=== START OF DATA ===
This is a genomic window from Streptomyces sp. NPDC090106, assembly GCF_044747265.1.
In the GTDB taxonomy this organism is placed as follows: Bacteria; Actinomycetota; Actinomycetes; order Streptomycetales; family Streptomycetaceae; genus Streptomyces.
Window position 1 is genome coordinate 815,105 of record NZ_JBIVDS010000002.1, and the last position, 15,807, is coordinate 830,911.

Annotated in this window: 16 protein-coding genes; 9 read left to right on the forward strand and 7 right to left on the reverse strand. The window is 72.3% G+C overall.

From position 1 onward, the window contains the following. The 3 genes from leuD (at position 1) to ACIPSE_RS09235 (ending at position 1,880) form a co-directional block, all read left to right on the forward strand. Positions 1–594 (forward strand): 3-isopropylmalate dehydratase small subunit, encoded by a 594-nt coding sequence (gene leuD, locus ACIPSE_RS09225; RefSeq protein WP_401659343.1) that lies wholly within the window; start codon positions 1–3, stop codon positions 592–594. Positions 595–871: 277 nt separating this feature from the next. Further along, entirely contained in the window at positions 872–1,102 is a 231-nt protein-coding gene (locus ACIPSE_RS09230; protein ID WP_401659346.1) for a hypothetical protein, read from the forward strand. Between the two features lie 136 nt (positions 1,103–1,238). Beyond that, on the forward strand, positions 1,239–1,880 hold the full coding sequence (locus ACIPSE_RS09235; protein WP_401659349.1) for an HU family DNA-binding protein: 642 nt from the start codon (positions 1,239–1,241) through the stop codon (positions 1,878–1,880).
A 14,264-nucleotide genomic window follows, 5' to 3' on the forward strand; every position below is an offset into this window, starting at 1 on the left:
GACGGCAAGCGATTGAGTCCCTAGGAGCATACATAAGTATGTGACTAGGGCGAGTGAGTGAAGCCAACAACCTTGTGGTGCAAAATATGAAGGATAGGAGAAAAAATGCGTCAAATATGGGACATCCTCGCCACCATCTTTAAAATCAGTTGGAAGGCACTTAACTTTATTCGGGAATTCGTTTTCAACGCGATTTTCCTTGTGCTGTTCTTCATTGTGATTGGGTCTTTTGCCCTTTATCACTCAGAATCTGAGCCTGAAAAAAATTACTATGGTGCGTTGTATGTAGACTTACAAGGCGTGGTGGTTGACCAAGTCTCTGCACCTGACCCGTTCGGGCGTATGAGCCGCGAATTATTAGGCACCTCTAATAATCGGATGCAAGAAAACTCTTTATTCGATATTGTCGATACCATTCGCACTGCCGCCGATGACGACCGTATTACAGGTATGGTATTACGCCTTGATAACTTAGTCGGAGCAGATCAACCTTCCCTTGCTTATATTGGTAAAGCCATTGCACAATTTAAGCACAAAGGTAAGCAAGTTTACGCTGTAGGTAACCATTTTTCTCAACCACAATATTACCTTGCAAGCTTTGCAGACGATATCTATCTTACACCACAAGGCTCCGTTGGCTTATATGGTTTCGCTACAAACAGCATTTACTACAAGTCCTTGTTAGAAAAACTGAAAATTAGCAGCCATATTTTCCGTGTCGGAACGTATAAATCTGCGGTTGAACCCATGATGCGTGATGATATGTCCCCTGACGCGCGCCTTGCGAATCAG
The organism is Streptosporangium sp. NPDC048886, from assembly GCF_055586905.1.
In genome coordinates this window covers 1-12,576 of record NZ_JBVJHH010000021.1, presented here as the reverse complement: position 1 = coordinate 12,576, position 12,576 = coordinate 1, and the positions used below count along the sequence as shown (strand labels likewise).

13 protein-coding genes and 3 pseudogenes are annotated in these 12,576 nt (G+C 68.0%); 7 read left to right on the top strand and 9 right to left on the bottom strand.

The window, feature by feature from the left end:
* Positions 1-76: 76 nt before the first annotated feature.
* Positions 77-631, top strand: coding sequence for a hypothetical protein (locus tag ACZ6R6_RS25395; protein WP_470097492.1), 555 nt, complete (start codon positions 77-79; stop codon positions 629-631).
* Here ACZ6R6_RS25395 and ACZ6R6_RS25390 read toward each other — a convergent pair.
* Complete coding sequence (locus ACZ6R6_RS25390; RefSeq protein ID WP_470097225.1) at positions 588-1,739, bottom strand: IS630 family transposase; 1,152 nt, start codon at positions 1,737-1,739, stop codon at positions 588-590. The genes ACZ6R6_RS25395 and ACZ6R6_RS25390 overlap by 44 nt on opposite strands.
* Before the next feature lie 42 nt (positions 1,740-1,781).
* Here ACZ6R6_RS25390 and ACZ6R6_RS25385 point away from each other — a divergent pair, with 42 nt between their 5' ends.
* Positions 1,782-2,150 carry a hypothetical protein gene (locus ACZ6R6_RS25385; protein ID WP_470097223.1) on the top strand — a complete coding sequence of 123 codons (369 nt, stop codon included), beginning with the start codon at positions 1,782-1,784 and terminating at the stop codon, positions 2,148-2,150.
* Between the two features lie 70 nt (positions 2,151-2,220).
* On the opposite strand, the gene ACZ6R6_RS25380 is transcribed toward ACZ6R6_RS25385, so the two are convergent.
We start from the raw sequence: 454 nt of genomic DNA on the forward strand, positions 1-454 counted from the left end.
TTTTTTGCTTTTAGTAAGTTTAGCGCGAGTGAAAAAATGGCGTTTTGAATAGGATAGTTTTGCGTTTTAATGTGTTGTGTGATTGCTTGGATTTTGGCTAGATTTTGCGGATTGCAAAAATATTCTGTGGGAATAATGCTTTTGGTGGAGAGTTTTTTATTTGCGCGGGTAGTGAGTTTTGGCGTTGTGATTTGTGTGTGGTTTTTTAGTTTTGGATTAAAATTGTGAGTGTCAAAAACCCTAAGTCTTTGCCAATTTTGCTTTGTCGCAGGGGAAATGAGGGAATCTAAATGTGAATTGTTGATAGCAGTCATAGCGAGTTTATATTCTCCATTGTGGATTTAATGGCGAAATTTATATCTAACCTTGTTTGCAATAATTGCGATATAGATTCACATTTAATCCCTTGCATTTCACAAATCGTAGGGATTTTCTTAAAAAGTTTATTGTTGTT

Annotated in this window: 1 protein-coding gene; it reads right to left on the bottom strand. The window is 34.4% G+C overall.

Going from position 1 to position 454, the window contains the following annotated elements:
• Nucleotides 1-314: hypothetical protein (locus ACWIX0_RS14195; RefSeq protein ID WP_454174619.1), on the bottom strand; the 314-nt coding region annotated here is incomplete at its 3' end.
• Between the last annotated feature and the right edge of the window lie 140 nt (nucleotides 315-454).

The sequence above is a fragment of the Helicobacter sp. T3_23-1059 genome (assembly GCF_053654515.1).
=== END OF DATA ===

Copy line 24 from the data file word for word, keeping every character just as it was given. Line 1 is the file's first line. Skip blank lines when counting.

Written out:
Going from position 1 to position 454, the window contains the following annotated elements: